A new pilot study by the Department of Energy (DOE) presents an approach communities can use to assess the impacts of sea level rise on energy infrastructure. Among other data sources, the study uses global sea level rise scenarios from the 2014 National Climate Assessment.
PostedMay 20, 2014
Physical Climate, Coasts, Extreme Events
A NOAA-led study finds that over the past 30 years, the location where tropical cyclones reach maximum intensity has been shifting toward the poles in both the northern and southern hemispheres at a rate of about 35 miles, or one-half degree of latitude, per decade.
PostedDec 13, 2013
Physical Climate, Modeling, Adaptation
What does the future of climate look like where you live? For the first time, maps and summaries of temperature and precipitation projections for the 21st century are accessible at a county-by-county level, thanks to a website developed by the U.S. Geological Survey (USGS) in collaboration with the College of Earth, Oceanic and Atmospheric Sciences at Oregon State University.
PostedJul 30, 2013
Physical Climate, Scenarios, Extreme Events, Adaptation
The United States will be a much hotter place, precipitation patterns will shift, and climate extremes will increase by the end of the 21st century, according to reports released in January 2013 by the National Oceanic and Atmospheric Administration (NOAA) in support of the National Climate Assessment (NCA).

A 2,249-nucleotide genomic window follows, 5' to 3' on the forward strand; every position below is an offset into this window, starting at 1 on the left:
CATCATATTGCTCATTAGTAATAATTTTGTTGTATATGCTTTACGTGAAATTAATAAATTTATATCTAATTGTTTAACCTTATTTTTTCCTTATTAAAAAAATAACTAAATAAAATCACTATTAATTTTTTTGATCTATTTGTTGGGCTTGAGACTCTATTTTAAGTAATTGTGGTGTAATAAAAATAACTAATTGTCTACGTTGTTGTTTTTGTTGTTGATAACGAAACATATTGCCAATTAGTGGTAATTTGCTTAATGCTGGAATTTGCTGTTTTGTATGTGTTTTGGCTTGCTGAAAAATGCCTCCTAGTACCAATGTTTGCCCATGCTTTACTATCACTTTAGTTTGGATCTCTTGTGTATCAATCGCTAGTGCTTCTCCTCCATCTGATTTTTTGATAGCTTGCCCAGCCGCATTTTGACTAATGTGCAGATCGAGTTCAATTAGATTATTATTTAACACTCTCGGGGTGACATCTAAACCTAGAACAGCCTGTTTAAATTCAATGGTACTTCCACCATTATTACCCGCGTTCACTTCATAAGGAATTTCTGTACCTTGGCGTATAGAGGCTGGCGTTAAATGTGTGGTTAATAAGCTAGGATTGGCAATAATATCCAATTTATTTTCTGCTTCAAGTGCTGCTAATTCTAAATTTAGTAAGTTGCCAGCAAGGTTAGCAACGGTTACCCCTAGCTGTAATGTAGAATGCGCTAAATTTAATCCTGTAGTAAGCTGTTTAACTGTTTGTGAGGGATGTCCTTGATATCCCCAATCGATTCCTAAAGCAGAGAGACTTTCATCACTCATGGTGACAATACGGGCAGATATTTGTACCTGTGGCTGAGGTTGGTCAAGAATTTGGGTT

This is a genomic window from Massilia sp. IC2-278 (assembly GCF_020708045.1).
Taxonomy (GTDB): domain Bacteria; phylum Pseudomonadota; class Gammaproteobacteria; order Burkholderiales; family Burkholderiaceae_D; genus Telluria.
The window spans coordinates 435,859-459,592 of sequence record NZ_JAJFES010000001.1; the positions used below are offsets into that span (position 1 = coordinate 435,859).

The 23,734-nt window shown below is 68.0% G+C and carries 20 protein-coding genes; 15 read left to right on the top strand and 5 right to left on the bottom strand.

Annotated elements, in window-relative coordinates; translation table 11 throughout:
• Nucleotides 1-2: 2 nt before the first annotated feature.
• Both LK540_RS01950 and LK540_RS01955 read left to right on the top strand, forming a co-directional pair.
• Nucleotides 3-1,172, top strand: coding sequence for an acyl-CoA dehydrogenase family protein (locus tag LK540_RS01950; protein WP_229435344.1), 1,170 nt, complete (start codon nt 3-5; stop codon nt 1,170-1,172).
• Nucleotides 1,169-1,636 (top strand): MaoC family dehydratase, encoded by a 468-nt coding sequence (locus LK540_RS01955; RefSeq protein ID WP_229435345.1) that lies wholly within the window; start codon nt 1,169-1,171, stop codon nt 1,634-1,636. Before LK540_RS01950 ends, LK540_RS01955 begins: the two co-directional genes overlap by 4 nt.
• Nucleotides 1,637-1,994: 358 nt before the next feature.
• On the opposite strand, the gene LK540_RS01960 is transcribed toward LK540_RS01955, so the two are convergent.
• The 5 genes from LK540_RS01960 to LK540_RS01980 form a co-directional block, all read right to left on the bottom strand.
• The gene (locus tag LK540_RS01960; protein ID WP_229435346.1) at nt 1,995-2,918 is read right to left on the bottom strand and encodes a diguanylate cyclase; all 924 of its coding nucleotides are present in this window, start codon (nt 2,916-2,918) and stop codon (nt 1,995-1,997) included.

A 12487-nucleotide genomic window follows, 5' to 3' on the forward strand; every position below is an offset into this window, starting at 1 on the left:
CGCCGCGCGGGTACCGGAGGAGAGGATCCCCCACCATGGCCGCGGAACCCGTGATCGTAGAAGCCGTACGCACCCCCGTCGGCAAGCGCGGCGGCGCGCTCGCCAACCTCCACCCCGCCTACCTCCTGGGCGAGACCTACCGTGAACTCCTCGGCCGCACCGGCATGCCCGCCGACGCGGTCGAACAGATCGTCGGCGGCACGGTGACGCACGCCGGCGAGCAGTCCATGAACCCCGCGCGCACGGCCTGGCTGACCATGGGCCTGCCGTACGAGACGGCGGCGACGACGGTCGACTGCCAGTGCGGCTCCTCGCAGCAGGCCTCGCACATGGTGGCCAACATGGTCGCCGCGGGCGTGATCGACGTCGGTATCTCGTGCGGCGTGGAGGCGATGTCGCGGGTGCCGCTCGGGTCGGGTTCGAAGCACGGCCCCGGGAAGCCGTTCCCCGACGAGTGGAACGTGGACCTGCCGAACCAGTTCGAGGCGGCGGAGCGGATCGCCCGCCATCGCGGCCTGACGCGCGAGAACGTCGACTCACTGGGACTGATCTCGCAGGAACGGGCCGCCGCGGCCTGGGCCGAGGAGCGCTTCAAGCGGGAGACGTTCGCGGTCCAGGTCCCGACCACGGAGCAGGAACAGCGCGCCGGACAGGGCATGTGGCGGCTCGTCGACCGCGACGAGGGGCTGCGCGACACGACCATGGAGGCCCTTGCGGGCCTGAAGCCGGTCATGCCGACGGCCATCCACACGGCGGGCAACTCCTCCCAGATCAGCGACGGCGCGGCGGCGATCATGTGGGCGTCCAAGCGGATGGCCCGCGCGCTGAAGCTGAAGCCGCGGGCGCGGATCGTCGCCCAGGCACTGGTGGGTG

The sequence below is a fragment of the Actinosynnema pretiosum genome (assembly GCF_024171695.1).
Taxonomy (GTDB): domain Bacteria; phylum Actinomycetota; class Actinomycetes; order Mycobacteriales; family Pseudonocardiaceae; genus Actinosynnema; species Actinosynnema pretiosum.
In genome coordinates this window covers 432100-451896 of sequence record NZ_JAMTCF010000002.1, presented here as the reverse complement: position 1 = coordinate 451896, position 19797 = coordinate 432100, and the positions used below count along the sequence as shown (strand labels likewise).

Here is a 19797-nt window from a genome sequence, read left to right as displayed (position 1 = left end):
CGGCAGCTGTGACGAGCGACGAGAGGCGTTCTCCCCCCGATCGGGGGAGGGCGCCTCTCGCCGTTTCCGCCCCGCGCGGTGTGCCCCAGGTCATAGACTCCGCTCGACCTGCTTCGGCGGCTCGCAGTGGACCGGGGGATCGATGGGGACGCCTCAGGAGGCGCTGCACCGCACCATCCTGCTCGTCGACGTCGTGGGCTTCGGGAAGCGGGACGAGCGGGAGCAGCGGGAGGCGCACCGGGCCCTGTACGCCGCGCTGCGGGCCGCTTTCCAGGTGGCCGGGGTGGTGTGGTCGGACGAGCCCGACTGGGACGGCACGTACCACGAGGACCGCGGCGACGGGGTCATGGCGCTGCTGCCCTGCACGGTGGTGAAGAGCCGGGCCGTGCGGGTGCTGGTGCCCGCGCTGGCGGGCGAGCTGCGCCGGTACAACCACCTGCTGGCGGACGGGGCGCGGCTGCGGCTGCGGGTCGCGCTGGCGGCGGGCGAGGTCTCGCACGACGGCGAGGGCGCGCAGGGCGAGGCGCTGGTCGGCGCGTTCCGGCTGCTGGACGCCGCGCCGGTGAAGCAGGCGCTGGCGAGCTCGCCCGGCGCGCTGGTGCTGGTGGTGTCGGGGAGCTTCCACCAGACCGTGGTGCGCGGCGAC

PostedMay 24, 2013
Oceans, Physical Climate, Coasts, Extreme Events
In its 2013 Atlantic hurricane season outlook issued today, NOAA's Climate Prediction Center is forecasting an active or extremely active season this year.
PostedJun 25, 2012
Oceans, Observations, Modeling, Coasts
Rates of sea level rise are increasing three-to-four times faster along portions of the U.S. Atlantic Coast than globally, according to a new U.S. Geological Survey report published in Nature Climate Change .
PostedAug 30, 2010
Oceans, Coasts, Ecosystems & Biodiversity
A new study co-authored by USGS scientists has used genomics to show that a distinct decline in horseshoe crab numbers has occurred that parallels climate change associated with the end of the last Ice Age.
PostedJun 3, 2009
Oceans, Coasts, Ecosystems & Biodiversity, Adaptation
TheU.S. Environmental Protection Agency (EPA), in collaboration with the U.S. Geological Survey (USGS) and the National Oceanic and Atmospheric Administration (NOAA), collaborated on this report that discusses the impacts of sea-level rise on the physical characteristics of the coast,on coastal communities, and the habitats that depend on them.